work boots and pj's

This is how I want to remember Sawyer at almost 3 years old - so excited to get outside to ride his bike that he grabs the closest pair of shoes and makes a beeline for the back door. Never mind that he is still wearing his pj's. 

I love him so much my heart feels like someone is squeezing it.



we do fall things. see?

The Pumpkin Patch.

I'm just going to put something out there. Things like this are not my favorite. I think I'm supposed to love activities like this - the Pumpkin Patch, trick-or-treating, visiting Santa and the Easter Bunny, etc. Truthfully, I'd rather spend our family time at home, watching a movie or building train tracks or reading books. Social situations give me anxiety, and I end up feeling tired and drained after spending the morning around hundreds of other people and their children.

Despite how I feel, I realize that Sawyer doesn't seem to share my feelings about outings like this. He's an extrovert and thrives on being around other people. He just loved the tractor ride and the slides and the zip line swing. He spent a good ten minutes with the animals at the petting zoo and was so sad when we had to leave. He had such a good time that he only had 2 fits in the whole trip. That may be an all time low. 

Life changes when you have a kid. Everyone knows that. Everyone tells you that you have to make sacrifices, but only time teaches you the intricacies of the sacrifices you have to make. I have to put aside my introverted tendencies to cultivate my son's extroverted personality. Sometimes it's hard and I have to fight through the day with sweaty palms, but I never regret giving Sawyer these experiences. He's worth it.

Pretty deep for a trip to the Pumpkin Patch.



no autographs, please

I’ve done it, you guys. I’ve made the big time. I’ve been featured in a magazine.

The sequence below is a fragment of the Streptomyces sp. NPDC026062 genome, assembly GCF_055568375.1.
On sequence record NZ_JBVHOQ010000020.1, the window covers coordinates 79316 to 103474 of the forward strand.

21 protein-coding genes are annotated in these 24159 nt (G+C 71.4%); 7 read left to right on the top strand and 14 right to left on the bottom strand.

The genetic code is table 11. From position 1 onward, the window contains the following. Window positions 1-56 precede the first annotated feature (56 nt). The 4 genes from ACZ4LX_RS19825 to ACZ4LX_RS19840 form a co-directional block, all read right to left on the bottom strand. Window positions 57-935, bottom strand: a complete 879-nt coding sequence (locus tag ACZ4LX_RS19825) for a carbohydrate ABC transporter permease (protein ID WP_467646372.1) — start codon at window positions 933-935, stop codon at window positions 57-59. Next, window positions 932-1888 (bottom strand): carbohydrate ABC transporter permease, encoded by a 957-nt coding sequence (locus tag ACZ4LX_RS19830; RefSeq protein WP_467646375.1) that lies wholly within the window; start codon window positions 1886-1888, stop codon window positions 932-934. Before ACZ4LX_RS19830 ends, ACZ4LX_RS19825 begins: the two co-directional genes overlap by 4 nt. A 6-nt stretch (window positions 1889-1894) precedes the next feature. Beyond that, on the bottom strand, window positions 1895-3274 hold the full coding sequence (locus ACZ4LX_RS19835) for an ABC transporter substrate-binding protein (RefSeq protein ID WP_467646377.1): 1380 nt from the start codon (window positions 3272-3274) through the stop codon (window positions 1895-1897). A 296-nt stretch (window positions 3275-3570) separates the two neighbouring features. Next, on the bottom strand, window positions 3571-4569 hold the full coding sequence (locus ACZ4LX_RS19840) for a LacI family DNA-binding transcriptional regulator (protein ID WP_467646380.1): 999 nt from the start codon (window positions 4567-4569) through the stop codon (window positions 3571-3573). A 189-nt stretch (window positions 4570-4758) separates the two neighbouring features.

As I was thumbing through issue 256 of Cross Stitcher I saw it.
The name Allison caught my eye so I took another look. Low and behold, it was my name. Are you ready to see by big debut? 
HAha! I bet you thought I was actually featured in a magazine for doing something more creative than composing a tweet - a tweet in which I lament my lack of time to do anything creative. Sweet irony.
It is actually one of my dreams to be in a magazine. I don’t actually know how you get to do that. Are you discovered? Or maybe you submit your work? I don't know. It's on my someday list. 
 Until then, I might just have to frame this. It's too funny not to.


tutorial: diy leather tassel

If you are visiting from A Lemon Squeezy Home for purse week, welcome! If you are here just catching up on my blog, lucky you. Christie asked me to be a guest poster for Purse Week, and I said yes which means you get a new project. 

When Christie asked me to be a part of Purse Week, my initial reaction was, of course, yes! Purse week is one of the first blogging "events" that I followed along with when I started reading blogs, so it's pretty cool to be asked to be a guest poster. Excitement faded as I reminded myself that I am really lacking in the sewing ability department. I am good at pretending that I know what I am doing, pinning sewing projects, buying fabric, and I am even pretty darn good at threading my machine, but when it comes down to actually making a finished project I'm a dud. Still wanting to be a part of this fun week, I asked Christie how she would feel about me making something "purse related but not a purse" for all of the other sewing-challenged folks like me. She's nice and said yes, so I knew I had to come up with something fun and something that would keep up with the talent of all the fantastic sewers out there.